On Sundays, churchgoers gather inside congregations that are remarkably monochromatic. Whites with whites, blacks with blacks, Latinos with Latinos, Koreans with Koreans, and so on. This phenomenon, however, is more than discomfort with diversity. It is also a search for safety. In the historic black church, for example, worshippers can assert the dignity and worth that a white society denies them. For three hours on Sunday, the need to avoid offending whites doesn’t govern their lives.

Let us know which articles you liked (or didn't) in the comments!


                    

Aug
22
2014
by Sue Hacker Nelson   |   comments

Each week, we highlight stories from our newsfeed on Prismatic. No account is required to see what we think is worth reading, so visit our profile often! We update it daily so there is usually something new to check out. Here is a sample of what we liked this week:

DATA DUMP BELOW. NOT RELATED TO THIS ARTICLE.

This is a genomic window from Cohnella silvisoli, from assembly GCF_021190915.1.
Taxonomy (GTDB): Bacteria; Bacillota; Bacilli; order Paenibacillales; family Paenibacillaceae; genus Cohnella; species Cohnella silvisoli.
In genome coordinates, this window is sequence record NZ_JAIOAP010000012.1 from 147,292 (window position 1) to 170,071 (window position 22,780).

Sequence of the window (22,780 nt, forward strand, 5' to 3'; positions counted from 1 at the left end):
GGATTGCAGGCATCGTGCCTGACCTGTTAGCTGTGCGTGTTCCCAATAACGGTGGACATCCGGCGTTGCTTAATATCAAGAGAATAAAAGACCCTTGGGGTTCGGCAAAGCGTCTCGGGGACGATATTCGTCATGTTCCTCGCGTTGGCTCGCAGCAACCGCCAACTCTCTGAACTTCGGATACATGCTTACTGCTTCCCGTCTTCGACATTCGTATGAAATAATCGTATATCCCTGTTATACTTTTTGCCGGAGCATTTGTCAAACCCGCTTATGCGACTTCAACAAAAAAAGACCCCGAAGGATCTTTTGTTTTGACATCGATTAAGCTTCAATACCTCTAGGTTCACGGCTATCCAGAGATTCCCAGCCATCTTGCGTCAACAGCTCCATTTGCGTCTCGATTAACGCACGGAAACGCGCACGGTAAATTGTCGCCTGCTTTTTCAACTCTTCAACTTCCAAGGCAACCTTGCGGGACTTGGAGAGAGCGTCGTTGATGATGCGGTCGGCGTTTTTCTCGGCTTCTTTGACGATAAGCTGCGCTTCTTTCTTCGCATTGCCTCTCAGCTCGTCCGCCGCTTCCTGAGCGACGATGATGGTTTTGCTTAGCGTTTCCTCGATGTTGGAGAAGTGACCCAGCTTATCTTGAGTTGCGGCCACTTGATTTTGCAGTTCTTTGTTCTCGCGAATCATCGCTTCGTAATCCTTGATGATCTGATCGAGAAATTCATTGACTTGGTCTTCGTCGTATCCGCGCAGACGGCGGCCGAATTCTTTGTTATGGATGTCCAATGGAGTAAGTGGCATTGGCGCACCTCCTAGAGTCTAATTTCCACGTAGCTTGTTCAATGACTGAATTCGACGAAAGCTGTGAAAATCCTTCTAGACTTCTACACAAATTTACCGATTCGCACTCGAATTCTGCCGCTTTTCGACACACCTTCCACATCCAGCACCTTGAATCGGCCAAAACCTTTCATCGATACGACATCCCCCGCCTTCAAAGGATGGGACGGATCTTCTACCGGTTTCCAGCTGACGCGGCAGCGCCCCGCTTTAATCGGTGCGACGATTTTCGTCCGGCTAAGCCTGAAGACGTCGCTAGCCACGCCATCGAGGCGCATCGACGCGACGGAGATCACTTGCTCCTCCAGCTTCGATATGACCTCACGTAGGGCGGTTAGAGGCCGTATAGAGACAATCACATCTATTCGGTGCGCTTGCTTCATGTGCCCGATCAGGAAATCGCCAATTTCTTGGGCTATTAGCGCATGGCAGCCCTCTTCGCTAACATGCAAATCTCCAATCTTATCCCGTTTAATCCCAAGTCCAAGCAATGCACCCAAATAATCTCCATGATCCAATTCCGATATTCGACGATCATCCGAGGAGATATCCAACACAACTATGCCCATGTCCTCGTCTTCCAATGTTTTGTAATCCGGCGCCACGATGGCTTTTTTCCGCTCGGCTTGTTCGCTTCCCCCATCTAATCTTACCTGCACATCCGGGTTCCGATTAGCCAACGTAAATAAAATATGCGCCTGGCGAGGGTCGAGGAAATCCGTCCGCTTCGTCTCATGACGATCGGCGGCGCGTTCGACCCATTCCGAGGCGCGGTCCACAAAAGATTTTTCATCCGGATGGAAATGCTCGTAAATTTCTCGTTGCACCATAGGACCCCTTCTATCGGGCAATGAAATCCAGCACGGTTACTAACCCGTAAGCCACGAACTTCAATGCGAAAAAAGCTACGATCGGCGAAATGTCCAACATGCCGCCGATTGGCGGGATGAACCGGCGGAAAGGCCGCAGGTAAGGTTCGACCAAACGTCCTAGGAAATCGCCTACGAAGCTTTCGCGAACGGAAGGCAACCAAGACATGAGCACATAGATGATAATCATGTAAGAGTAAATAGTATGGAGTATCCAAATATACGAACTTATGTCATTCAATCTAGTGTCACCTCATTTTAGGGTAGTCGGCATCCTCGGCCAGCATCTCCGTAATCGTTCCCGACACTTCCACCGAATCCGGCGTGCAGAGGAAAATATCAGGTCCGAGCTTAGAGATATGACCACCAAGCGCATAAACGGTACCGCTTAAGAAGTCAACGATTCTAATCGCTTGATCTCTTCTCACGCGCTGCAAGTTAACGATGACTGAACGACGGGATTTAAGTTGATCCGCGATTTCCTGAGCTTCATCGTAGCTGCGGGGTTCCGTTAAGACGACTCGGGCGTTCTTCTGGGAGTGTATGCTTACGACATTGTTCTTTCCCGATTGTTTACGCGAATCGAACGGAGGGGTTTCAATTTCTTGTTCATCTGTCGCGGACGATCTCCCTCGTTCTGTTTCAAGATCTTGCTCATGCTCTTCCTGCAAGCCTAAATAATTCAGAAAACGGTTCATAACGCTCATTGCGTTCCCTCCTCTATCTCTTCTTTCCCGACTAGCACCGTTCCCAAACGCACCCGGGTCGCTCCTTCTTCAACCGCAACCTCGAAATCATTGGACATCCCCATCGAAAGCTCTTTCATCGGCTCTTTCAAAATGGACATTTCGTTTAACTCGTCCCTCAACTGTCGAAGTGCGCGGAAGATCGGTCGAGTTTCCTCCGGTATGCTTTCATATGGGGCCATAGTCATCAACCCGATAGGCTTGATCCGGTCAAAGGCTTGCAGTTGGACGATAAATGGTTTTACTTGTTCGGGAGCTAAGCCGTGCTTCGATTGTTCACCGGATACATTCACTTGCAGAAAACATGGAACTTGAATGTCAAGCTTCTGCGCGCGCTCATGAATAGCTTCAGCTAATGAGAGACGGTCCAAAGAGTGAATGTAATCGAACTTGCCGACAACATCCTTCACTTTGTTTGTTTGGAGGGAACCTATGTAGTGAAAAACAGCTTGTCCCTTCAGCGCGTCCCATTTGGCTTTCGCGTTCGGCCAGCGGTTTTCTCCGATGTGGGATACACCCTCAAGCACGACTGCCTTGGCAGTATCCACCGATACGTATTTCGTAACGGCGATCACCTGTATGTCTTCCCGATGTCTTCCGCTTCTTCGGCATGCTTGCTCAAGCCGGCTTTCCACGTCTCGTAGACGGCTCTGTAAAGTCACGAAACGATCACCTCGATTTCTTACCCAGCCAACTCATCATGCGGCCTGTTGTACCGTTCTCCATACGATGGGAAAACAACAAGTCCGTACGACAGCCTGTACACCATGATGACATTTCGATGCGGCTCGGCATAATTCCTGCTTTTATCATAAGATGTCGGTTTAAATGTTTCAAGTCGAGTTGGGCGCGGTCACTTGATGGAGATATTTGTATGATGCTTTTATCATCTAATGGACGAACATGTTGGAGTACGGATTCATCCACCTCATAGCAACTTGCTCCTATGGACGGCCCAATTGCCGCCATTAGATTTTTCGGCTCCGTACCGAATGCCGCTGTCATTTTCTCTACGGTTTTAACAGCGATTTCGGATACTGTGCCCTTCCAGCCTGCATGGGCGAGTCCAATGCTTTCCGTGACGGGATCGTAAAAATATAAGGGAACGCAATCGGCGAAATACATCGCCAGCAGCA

The Episcopal Church welcomes you ... to use the bathroom from Episcopal Cafe
Does your church offer a bathroom ministry? You may have never thought of it as such, but in New York City, this is a much appreciated outreach at Trinity Wall Street and St. Paul's Chapel.

Why Hungry Seniors Aren't Getting Enough To Eat from NPR
When we picture hungry Americans, we may see the faces of children, or single moms. But many of the people who struggle to fill their bellies are beyond age 65. Some of them are even malnourished, a condition that sets them up for all kinds of other health risks, like falling. Malnutrition may go undetected — by the general public and by doctors — until the seniors show up in the emergency room, often for an injury or other reason.

It’s going to take a lot more ice buckets to fill the NIH funding gap from The Washington Post
In the weeks since Facebook has been filled with ice bucket challenge videos, there's been a robust public debate over what it means that people are suddenly donating to ALS research at record rates. But this latest viral sensation is also highlighting how much philanthropy is having to step in to make up for the declining public investment in research to cure some terrible diseases.